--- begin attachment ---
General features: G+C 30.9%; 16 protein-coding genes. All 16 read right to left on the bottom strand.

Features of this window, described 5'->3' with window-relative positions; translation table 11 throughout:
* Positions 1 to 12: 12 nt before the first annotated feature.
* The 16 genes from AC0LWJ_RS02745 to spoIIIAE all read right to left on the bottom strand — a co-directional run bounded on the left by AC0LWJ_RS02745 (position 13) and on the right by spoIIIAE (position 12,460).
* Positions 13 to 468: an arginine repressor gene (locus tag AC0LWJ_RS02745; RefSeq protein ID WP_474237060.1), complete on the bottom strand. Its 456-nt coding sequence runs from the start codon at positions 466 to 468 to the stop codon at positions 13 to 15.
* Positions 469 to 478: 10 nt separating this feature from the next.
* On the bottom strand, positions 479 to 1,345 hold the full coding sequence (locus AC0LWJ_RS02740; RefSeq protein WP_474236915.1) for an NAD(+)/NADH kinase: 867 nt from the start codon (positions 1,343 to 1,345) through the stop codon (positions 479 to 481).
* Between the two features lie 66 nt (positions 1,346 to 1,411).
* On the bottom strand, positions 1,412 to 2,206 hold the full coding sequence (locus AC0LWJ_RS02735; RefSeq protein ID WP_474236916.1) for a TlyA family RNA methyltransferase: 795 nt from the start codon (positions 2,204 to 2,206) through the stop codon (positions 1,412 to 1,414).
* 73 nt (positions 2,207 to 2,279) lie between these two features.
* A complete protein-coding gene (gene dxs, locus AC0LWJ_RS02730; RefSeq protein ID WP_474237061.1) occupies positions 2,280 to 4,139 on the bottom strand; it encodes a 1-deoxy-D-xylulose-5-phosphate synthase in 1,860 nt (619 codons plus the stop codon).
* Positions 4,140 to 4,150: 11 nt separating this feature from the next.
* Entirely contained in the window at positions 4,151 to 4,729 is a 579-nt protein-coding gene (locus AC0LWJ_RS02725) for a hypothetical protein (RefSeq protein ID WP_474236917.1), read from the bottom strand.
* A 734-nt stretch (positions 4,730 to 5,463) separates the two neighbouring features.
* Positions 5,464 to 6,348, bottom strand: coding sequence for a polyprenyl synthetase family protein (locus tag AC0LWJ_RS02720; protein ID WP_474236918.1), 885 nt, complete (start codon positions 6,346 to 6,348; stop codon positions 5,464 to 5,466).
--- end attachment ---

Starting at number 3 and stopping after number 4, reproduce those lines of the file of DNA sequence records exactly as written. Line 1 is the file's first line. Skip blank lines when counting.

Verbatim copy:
* Positions 1 to 12: 12 nt before the first annotated feature.
* The 16 genes from AC0LWJ_RS02745 to spoIIIAE all read right to left on the bottom strand — a co-directional run bounded on the left by AC0LWJ_RS02745 (position 13) and on the right by spoIIIAE (position 12,460).